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Would you look at that? Facebook’s third quarter came in right in line with Wall Street’s expectations, with the primary reason being that the social network finally learned how to profit from its largest growing segment: mobile users.

In what normally would strike the fear of God into investors, Facebook announced Tuesday that it grew mobile monthly active users (MAUs) by 61 percent year-over-year to 604 million people. The quarter was ultimately a rather lackluster one for the company, financially speaking — save for mobile.

Facebook reported non-GAAP earnings per share of $0.12 and revenue of $1.262 billion. That’s just a tinge ahead of Wall Street’s $0.11 EPS predictions.


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The 600-plus million mobile user figure, which does not include Instagram’s 100 million users, is striking. It means that roughly 60 percent of the social network’s active 1.01 billion-member base have migrated to the company’s mobile applications, where Facebook has the hardest time monetizating their attention. In the past, the company has admitted that mobile is one of its biggest challenges. But, perhaps, in a sign that the tides are changing, Facebook reported that it generated 14 percent of its Q3 2012 advertising revenue — or roughly $152.6 million by our estimate — from mobile.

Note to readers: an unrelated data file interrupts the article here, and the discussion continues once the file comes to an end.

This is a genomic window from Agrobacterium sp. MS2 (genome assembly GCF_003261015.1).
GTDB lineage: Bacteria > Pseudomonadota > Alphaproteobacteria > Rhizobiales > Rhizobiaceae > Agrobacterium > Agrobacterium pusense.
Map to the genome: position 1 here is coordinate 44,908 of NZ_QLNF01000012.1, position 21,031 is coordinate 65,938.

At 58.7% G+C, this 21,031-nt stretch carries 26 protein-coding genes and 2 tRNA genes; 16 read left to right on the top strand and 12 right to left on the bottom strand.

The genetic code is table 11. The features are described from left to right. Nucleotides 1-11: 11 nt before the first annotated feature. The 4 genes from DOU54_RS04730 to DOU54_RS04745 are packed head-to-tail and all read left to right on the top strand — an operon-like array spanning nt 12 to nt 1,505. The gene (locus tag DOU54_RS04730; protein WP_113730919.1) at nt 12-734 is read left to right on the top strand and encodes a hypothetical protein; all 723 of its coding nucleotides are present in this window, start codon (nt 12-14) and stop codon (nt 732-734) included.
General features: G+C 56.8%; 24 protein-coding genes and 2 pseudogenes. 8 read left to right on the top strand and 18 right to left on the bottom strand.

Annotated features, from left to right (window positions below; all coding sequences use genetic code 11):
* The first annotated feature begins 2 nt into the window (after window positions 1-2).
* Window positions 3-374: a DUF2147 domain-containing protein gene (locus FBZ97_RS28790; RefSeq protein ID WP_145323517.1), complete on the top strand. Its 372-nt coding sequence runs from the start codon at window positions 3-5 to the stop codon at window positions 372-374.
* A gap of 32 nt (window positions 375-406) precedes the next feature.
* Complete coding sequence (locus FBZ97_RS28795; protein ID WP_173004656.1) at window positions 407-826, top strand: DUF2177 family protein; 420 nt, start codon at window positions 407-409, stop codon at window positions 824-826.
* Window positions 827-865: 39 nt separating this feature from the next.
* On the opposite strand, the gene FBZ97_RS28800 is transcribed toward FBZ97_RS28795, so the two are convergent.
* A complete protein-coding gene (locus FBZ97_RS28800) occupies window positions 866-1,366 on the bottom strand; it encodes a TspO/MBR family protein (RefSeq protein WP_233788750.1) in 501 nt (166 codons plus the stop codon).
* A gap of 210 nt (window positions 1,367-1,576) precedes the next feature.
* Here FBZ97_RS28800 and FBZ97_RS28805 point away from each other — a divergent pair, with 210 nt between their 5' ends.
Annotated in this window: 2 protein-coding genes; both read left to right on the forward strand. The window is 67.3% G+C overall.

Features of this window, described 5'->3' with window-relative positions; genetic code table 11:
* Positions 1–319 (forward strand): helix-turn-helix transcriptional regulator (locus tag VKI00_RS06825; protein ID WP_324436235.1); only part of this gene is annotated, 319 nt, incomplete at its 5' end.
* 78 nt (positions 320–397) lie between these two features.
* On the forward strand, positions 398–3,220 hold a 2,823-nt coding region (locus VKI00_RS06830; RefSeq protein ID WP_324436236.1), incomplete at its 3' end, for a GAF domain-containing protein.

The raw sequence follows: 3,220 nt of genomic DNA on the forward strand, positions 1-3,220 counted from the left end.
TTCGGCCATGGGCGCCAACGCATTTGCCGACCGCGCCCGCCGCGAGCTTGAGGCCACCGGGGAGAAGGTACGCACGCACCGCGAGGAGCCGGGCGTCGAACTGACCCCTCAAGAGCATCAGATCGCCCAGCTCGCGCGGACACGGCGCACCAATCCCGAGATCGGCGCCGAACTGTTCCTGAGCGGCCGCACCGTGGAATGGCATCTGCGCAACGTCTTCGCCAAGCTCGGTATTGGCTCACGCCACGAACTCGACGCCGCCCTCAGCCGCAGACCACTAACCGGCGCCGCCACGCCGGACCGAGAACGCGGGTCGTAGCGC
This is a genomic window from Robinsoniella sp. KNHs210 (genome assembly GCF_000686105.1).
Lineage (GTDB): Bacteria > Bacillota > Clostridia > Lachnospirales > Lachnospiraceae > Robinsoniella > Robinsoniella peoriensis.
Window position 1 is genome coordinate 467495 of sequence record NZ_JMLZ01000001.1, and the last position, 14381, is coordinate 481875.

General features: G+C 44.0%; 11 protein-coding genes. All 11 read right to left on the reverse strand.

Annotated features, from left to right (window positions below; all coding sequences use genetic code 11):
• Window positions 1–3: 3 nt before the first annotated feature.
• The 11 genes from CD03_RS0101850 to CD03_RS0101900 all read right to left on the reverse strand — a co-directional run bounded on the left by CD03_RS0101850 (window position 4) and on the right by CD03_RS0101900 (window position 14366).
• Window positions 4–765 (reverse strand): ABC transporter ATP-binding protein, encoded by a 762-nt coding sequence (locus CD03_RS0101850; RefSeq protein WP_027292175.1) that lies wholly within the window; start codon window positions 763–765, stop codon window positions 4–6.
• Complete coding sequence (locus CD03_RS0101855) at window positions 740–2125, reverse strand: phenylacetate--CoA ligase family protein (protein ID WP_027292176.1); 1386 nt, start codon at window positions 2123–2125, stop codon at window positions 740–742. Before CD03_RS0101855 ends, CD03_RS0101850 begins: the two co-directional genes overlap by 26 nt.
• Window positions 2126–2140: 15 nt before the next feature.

Total advertising revenue was $1.09 billion for the quarter, which represents 86 percent of total revenue and 36 percent year-over-year growth.

The mobile advertising revenue figure is an interesting, first-time reveal, especially considering that Facebook founder and CEO Mark Zuckerberg disclosed in July that the social network had only just then figured out how to make $500,000 a day from its mobile ads.

In the third quarter, Facebook pushed to make mobile monetization a priority, first and foremost by dramatically improving the speed and experience of its once-sluggish iOS application. The company launched mobile app install ads to allow developers and app-makers to pay to promote their applications to Facebook’s mobile audience. It also started showing more sponsored stories in the mobile News Feed. These ad units have become the cornerstone of Facebook’s mobile monetization strategy, chief operating officer Sheryl Sandberg said in July.

Sandberg, in an earnings call with investors, reiterated the statement today and said that Facebook’s mobile News Feed delivers an experience that works for ads. Facebook’s mobile monetization opportunity also happens to be the most misunderstood aspect of the company today, Zuckerberg said on the call.

Maybe that “stay focused and keep shipping” Facebook mantra is finally starting to pay off. Investors, at least, seem pleased. Facebook’s stock is trading up 8 percent in after-hours trading. Now, hopefully that confidence boost will carry through to November, when another lock-up period expires and 1.3 billion shares (owned by Facebook insiders including Zuck) will become tradable.

Photo Credit: Dan Fletcher/Facebook

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